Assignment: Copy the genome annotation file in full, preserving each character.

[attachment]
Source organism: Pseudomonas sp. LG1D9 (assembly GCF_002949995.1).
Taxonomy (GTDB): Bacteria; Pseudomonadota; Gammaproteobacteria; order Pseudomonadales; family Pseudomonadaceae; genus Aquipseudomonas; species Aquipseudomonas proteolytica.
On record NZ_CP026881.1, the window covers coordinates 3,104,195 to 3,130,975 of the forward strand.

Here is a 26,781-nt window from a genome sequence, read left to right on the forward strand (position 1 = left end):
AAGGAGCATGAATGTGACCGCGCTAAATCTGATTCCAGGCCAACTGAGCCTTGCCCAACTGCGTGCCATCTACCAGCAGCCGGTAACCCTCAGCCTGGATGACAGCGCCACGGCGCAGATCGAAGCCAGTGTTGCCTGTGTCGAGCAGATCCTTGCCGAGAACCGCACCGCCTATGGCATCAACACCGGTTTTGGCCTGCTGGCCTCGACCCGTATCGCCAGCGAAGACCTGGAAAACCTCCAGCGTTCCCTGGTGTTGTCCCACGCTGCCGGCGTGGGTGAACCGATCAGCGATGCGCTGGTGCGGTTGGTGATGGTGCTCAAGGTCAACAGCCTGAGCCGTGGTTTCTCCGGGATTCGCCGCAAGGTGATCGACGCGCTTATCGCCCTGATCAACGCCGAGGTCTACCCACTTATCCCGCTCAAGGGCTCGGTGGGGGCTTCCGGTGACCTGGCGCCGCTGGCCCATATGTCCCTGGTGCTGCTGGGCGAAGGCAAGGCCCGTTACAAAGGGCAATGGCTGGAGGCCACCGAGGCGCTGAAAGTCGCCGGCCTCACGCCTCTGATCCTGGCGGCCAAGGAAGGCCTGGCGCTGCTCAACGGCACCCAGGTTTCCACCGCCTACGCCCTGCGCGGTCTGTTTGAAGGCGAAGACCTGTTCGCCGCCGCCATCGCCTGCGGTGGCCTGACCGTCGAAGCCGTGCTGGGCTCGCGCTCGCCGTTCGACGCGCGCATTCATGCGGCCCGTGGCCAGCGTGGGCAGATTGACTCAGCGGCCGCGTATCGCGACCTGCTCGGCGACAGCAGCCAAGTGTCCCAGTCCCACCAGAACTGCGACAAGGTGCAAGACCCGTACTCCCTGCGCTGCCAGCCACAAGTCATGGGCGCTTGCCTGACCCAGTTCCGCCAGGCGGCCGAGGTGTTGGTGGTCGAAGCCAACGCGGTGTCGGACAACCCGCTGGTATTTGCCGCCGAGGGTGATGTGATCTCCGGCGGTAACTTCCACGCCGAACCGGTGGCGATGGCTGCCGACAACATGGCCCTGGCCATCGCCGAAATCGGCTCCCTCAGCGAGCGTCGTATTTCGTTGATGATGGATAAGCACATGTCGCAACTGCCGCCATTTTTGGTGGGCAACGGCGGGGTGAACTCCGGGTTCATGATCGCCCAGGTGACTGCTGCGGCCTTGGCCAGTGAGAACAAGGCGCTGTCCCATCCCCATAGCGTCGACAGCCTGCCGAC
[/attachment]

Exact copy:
Source organism: Pseudomonas sp. LG1D9 (assembly GCF_002949995.1).
Taxonomy (GTDB): Bacteria; Pseudomonadota; Gammaproteobacteria; order Pseudomonadales; family Pseudomonadaceae; genus Aquipseudomonas; species Aquipseudomonas proteolytica.
On record NZ_CP026881.1, the window covers coordinates 3,104,195 to 3,130,975 of the forward strand.

Here is a 26,781-nt window from a genome sequence, read left to right on the forward strand (position 1 = left end):
AAGGAGCATGAATGTGACCGCGCTAAATCTGATTCCAGGCCAACTGAGCCTTGCCCAACTGCGTGCCATCTACCAGCAGCCGGTAACCCTCAGCCTGGATGACAGCGCCACGGCGCAGATCGAAGCCAGTGTTGCCTGTGTCGAGCAGATCCTTGCCGAGAACCGCACCGCCTATGGCATCAACACCGGTTTTGGCCTGCTGGCCTCGACCCGTATCGCCAGCGAAGACCTGGAAAACCTCCAGCGTTCCCTGGTGTTGTCCCACGCTGCCGGCGTGGGTGAACCGATCAGCGATGCGCTGGTGCGGTTGGTGATGGTGCTCAAGGTCAACAGCCTGAGCCGTGGTTTCTCCGGGATTCGCCGCAAGGTGATCGACGCGCTTATCGCCCTGATCAACGCCGAGGTCTACCCACTTATCCCGCTCAAGGGCTCGGTGGGGGCTTCCGGTGACCTGGCGCCGCTGGCCCATATGTCCCTGGTGCTGCTGGGCGAAGGCAAGGCCCGTTACAAAGGGCAATGGCTGGAGGCCACCGAGGCGCTGAAAGTCGCCGGCCTCACGCCTCTGATCCTGGCGGCCAAGGAAGGCCTGGCGCTGCTCAACGGCACCCAGGTTTCCACCGCCTACGCCCTGCGCGGTCTGTTTGAAGGCGAAGACCTGTTCGCCGCCGCCATCGCCTGCGGTGGCCTGACCGTCGAAGCCGTGCTGGGCTCGCGCTCGCCGTTCGACGCGCGCATTCATGCGGCCCGTGGCCAGCGTGGGCAGATTGACTCAGCGGCCGCGTATCGCGACCTGCTCGGCGACAGCAGCCAAGTGTCCCAGTCCCACCAGAACTGCGACAAGGTGCAAGACCCGTACTCCCTGCGCTGCCAGCCACAAGTCATGGGCGCTTGCCTGACCCAGTTCCGCCAGGCGGCCGAGGTGTTGGTGGTCGAAGCCAACGCGGTGTCGGACAACCCGCTGGTATTTGCCGCCGAGGGTGATGTGATCTCCGGCGGTAACTTCCACGCCGAACCGGTGGCGATGGCTGCCGACAACATGGCCCTGGCCATCGCCGAAATCGGCTCCCTCAGCGAGCGTCGTATTTCGTTGATGATGGATAAGCACATGTCGCAACTGCCGCCATTTTTGGTGGGCAACGGCGGGGTGAACTCCGGGTTCATGATCGCCCAGGTGACTGCTGCGGCCTTGGCCAGTGAGAACAAGGCGCTGTCCCATCCCCATAGCGTCGACAGCCTGCCGAC